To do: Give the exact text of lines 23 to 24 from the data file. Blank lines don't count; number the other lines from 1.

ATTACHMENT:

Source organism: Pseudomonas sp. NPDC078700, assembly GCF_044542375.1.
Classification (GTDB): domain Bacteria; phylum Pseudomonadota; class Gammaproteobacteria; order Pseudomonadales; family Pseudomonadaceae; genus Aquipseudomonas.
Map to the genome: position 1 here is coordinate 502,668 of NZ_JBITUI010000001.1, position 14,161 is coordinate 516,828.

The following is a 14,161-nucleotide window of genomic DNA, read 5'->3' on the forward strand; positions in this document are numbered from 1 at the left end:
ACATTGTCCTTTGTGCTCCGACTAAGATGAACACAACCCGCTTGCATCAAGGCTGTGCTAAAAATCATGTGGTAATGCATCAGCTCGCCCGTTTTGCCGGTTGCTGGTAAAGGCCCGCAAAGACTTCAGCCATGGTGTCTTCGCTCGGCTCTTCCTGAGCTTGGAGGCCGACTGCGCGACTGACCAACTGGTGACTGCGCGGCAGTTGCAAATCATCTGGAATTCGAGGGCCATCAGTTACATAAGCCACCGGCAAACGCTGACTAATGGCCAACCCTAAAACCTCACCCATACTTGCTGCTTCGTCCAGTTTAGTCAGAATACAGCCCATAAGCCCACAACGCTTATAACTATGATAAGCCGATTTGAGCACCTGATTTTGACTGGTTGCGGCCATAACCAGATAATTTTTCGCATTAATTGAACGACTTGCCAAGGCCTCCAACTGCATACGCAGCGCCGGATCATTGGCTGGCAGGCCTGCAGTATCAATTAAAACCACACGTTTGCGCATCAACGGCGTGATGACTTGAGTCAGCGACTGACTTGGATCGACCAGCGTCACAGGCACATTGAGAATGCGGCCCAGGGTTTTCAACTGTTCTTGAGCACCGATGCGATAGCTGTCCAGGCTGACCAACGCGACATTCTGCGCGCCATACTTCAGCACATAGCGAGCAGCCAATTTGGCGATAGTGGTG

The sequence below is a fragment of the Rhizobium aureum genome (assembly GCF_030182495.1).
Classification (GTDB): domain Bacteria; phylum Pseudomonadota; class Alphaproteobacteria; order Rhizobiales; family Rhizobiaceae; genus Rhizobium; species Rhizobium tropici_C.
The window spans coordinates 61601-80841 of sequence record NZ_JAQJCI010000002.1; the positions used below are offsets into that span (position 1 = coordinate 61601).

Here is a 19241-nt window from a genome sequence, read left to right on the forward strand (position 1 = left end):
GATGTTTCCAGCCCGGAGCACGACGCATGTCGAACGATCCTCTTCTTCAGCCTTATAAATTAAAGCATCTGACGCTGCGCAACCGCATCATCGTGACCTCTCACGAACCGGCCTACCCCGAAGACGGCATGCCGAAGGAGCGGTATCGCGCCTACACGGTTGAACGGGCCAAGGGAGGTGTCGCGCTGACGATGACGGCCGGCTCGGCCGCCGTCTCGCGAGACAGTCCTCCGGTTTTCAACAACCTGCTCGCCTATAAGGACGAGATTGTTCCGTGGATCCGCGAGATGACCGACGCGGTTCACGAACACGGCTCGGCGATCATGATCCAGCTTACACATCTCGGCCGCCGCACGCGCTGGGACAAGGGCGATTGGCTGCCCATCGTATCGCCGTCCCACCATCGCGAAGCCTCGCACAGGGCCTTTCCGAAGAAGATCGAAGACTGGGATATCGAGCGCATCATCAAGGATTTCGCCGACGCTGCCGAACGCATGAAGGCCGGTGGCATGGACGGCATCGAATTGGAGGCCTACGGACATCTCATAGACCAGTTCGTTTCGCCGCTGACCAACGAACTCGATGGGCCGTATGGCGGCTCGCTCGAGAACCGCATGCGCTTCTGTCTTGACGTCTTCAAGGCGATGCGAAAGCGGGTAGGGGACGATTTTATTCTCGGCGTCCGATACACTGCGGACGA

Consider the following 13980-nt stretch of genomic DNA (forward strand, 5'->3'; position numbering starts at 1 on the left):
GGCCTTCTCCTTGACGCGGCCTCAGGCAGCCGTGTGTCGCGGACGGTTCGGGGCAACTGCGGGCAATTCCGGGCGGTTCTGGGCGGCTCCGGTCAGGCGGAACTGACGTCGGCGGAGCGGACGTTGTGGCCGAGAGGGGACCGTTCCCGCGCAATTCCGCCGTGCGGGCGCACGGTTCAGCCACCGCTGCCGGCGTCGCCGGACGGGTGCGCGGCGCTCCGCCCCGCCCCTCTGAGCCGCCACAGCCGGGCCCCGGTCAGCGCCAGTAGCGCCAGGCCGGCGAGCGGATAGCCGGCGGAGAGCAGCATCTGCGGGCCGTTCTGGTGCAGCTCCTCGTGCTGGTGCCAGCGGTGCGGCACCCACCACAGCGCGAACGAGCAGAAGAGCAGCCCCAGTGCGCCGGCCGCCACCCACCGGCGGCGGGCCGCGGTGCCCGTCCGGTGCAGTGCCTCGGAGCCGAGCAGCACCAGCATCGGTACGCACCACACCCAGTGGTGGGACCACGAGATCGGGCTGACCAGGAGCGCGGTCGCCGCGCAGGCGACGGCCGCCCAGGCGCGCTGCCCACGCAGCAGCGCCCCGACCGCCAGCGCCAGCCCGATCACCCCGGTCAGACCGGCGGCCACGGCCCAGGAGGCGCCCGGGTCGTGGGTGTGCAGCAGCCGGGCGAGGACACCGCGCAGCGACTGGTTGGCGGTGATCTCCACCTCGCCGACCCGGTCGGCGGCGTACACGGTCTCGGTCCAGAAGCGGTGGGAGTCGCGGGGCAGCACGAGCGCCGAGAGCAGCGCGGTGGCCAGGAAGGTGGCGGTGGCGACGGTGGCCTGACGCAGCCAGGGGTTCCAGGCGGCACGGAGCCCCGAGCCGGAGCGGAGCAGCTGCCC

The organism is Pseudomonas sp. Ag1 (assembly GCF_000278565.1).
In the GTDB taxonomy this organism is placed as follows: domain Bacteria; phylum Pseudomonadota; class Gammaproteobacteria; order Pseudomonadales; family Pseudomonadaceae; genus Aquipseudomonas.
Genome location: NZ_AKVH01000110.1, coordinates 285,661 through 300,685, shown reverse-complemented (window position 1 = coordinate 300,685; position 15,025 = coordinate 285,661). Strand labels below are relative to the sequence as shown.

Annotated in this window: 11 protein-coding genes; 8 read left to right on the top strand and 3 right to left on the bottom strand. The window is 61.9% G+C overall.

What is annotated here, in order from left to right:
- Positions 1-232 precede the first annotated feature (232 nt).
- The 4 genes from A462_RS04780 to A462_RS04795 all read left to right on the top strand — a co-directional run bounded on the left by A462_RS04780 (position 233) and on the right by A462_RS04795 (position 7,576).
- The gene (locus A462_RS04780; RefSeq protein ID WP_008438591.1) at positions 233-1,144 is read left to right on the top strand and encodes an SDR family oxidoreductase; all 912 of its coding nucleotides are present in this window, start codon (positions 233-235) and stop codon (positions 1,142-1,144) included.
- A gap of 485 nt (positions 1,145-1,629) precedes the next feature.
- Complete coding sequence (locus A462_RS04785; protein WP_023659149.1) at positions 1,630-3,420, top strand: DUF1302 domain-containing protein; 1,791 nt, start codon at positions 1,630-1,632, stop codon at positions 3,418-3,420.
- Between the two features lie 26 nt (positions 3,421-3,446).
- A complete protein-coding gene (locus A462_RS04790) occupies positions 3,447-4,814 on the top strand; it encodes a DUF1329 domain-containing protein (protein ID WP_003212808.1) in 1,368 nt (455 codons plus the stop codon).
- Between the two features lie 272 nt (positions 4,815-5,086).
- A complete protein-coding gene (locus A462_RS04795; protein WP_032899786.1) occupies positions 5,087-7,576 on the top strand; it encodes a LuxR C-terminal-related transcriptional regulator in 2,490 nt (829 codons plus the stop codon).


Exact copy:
- Between the two features lie 26 nt (positions 3,421-3,446).
- A complete protein-coding gene (locus A462_RS04790) occupies positions 3,447-4,814 on the top strand; it encodes a DUF1329 domain-containing protein (protein ID WP_003212808.1) in 1,368 nt (455 codons plus the stop codon).